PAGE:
Rethinking the stigma of mental health

Oswego N.Y. — Suny Oswego Student Evan Ribudo has been very busy this semesester. He is staring in the play “The Good Doctor” while trying to balance his school work. It’s something Ribudo who has been involved in theater since high school is used to.

“ When you move into tech week it becomes total chaos and you kinda accept the fact that you’re probably going to dip a little bit in classes,” Ribudo said.

Many students, like Ribudo, tend to accept stress as part of their everyday life rather than seek help for it. According to a report by New York University it has having an effect on student’s well being. In a study NYU concluded six out of ten students felt so stressed they could not complete work. 53 percent suffered from enough stress they choose to isolate themselves from friends.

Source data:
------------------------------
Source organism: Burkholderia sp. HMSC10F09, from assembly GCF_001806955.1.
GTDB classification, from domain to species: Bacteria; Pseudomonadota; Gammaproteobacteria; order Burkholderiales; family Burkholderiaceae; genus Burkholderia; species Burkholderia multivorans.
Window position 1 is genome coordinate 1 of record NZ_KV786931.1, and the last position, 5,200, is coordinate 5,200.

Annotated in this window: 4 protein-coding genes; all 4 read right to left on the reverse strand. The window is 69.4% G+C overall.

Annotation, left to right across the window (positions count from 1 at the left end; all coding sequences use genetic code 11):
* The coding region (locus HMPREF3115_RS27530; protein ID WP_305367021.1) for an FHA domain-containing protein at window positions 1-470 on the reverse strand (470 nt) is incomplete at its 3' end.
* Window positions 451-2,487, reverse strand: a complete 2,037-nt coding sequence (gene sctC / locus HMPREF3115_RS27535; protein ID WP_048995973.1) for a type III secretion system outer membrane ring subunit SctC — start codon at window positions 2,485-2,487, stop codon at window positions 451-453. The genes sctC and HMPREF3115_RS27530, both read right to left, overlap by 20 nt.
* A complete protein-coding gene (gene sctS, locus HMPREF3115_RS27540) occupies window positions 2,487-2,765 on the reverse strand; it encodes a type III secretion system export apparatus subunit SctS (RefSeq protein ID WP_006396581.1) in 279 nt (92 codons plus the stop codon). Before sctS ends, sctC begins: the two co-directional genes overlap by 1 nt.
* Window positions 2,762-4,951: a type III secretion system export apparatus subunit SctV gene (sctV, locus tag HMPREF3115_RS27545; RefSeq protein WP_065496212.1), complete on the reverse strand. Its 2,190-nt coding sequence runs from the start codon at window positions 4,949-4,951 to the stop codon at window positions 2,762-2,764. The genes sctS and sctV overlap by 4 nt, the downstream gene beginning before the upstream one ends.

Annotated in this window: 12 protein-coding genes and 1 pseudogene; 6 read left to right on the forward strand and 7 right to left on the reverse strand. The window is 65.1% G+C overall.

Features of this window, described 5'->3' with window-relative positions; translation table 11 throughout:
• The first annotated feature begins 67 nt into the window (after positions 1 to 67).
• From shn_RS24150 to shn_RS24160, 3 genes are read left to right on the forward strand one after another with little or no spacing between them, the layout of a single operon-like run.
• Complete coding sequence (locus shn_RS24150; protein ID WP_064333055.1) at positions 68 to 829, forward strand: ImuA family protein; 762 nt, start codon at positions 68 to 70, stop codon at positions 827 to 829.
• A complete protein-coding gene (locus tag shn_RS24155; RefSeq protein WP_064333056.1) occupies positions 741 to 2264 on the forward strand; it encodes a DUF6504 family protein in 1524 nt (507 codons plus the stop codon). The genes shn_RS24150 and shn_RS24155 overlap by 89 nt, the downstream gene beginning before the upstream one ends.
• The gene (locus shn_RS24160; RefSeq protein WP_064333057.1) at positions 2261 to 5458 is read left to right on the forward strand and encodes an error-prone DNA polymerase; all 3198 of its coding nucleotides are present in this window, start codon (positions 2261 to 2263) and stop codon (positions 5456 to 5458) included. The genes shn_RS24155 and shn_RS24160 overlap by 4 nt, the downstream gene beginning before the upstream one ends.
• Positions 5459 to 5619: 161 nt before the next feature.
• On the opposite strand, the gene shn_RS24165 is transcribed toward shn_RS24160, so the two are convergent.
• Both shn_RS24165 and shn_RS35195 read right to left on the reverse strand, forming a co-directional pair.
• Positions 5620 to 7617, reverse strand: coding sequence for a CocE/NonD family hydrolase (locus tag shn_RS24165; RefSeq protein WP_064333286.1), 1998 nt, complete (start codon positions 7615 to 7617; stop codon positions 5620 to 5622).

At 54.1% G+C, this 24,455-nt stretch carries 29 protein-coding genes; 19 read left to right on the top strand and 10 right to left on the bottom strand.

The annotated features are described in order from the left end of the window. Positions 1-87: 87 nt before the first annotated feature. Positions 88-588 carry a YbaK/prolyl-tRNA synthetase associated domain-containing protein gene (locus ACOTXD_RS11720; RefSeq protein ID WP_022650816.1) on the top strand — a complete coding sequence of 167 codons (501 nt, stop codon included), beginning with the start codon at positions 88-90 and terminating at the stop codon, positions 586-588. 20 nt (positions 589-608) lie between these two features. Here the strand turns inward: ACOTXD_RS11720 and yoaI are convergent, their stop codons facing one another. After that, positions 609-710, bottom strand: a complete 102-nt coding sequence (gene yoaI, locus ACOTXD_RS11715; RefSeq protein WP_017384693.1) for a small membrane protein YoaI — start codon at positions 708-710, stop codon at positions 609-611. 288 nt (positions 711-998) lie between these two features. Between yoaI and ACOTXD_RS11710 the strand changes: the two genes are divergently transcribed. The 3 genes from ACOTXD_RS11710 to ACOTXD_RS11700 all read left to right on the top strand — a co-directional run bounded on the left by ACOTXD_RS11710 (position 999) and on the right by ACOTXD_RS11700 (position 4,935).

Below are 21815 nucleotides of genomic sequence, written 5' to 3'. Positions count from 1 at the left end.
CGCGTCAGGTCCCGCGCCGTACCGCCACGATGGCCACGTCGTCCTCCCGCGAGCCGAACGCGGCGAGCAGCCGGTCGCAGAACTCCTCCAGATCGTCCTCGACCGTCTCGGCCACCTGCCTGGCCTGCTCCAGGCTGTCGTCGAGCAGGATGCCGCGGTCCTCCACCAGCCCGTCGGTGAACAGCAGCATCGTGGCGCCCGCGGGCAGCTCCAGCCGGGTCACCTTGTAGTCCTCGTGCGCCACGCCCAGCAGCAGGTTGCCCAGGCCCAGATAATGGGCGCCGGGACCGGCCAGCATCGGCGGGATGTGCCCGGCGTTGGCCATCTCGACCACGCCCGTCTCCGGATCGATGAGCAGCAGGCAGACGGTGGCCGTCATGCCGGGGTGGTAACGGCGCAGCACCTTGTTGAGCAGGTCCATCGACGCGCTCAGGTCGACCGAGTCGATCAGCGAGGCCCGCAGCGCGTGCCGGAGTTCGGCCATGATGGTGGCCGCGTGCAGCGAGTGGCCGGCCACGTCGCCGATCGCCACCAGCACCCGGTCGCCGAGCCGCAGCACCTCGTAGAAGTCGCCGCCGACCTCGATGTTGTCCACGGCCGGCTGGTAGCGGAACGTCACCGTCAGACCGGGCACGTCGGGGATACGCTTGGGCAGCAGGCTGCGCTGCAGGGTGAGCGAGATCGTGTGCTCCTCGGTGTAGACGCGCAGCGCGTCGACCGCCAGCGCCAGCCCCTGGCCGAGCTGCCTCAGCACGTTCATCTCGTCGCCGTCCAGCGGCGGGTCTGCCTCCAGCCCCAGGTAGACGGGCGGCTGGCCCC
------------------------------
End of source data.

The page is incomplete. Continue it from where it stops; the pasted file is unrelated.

Waterbury Resident Assistant Mikala Brown is used to helping students in her building. She helps run walk in therapy session in Waterbury. While plenty of residents do attend, Brown is always looking out for the students who may be fine on the outside but hurting on the inside.

“The hardest ones are the residents you think are okay, but they’re actually not.” Brown said.

These students often are afraid to seek help. This is not because of the stigma of judgement that comes with seeking therapy. Rather they are afraid there issue is too small. Brown says it’s better to talk out and issue than ignore it.

“Once you start talking it out you will start to be able to solve your own problem.” Brown said.

For those looking to find out more about on campus counseling contact Mary Walker Health Center.